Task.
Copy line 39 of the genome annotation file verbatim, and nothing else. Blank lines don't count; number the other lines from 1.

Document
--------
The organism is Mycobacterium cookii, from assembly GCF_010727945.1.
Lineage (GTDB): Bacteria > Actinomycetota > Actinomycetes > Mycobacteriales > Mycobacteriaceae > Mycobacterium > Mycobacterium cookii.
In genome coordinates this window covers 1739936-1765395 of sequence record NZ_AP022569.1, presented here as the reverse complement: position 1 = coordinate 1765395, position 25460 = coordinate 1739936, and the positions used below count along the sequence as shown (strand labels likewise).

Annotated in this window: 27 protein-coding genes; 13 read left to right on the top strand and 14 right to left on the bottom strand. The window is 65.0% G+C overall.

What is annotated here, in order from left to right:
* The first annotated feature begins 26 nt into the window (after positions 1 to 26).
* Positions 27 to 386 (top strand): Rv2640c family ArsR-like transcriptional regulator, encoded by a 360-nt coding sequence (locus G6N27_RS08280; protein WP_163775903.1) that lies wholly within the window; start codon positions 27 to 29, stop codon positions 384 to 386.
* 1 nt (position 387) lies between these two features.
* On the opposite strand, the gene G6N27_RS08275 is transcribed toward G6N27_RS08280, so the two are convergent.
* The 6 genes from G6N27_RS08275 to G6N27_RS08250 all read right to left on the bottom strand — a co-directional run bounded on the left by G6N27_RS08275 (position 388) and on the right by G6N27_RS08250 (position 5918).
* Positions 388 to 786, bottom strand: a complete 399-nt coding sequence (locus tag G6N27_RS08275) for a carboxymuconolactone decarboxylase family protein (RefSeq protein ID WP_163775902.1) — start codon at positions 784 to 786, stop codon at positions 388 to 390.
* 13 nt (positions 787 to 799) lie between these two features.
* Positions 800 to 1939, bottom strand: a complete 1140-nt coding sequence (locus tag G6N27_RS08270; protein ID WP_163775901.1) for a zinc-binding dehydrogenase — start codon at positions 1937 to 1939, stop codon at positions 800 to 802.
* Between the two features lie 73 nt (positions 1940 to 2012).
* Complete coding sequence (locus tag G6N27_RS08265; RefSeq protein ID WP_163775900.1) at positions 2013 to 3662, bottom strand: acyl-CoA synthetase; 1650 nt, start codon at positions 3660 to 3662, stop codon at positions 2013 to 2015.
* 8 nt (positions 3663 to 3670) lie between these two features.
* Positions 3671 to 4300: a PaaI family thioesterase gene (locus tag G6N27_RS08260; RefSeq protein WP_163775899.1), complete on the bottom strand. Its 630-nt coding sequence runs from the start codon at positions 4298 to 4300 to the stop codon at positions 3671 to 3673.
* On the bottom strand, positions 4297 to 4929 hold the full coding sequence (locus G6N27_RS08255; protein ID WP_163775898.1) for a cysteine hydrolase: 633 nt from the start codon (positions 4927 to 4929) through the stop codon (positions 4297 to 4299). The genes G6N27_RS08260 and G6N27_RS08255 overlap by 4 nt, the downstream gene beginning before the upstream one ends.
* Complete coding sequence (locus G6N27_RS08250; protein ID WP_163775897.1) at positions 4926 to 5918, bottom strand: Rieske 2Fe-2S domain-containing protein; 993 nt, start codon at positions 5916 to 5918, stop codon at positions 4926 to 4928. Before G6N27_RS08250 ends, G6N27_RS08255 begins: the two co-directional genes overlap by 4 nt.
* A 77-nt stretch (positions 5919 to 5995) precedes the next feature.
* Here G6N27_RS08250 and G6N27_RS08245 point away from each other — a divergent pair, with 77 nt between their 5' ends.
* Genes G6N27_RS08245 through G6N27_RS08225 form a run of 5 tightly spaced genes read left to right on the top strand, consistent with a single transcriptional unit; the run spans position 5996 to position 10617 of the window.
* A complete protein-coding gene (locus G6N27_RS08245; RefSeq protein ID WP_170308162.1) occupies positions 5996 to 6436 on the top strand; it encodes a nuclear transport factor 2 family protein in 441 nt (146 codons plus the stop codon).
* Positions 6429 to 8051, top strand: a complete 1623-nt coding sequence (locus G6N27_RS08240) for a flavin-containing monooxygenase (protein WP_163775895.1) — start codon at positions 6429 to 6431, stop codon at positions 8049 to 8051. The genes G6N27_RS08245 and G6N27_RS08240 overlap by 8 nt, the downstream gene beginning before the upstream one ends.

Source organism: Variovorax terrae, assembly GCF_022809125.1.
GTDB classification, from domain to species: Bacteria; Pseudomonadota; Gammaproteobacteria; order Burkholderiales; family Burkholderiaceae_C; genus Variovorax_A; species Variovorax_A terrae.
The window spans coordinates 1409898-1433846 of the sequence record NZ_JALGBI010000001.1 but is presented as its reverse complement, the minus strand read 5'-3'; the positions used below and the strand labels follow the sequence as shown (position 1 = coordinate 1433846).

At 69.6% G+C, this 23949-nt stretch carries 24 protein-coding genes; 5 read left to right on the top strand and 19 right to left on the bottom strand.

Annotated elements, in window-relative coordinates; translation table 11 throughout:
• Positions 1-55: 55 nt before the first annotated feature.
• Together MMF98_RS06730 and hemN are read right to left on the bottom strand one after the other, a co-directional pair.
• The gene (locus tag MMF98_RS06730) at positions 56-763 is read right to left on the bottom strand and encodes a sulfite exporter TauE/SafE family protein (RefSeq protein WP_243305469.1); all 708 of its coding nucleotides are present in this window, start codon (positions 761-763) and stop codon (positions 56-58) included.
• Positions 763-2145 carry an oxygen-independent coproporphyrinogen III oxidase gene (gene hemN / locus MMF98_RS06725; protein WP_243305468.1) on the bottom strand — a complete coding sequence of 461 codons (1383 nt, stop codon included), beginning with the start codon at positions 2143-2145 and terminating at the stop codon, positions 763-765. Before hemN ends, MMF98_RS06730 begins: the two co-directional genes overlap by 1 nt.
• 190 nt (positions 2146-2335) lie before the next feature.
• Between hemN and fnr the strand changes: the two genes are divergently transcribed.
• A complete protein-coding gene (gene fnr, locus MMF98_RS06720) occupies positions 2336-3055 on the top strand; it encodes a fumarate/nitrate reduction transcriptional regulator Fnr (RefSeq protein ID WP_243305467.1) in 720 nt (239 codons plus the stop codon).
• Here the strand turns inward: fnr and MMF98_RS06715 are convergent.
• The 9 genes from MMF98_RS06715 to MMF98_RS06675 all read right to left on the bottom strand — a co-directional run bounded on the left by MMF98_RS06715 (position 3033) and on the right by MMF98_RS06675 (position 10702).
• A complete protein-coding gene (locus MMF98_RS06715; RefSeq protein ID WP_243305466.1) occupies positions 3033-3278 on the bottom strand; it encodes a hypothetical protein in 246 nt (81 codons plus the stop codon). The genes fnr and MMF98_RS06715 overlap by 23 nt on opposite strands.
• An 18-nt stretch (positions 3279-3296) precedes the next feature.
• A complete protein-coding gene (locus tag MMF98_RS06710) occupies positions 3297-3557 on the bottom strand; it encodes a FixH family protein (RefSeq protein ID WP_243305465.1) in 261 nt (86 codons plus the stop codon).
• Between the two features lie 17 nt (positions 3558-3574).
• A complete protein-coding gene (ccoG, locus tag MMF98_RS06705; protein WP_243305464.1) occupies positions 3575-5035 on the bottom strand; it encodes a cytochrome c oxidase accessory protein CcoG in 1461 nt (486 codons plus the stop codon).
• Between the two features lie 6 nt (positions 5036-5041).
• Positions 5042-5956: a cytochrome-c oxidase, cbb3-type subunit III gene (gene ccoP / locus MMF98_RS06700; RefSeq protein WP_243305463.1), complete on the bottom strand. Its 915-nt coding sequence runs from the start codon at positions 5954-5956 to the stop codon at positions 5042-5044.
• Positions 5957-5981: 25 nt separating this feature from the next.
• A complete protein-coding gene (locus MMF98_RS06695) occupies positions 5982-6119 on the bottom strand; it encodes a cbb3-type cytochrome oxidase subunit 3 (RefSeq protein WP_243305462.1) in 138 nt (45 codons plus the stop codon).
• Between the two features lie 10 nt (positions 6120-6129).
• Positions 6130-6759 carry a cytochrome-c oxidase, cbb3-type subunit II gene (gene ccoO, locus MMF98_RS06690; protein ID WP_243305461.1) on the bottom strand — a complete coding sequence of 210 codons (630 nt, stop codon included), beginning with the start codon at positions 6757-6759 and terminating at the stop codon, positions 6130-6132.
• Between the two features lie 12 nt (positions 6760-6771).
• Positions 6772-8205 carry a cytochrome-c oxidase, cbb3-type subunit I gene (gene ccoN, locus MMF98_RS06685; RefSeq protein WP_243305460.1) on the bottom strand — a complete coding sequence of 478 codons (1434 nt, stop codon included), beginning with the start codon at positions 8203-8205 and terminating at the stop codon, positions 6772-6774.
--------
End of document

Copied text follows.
• A complete protein-coding gene (locus MMF98_RS06715; RefSeq protein ID WP_243305466.1) occupies positions 3033-3278 on the bottom strand; it encodes a hypothetical protein in 246 nt (81 codons plus the stop codon). The genes fnr and MMF98_RS06715 overlap by 23 nt on opposite strands.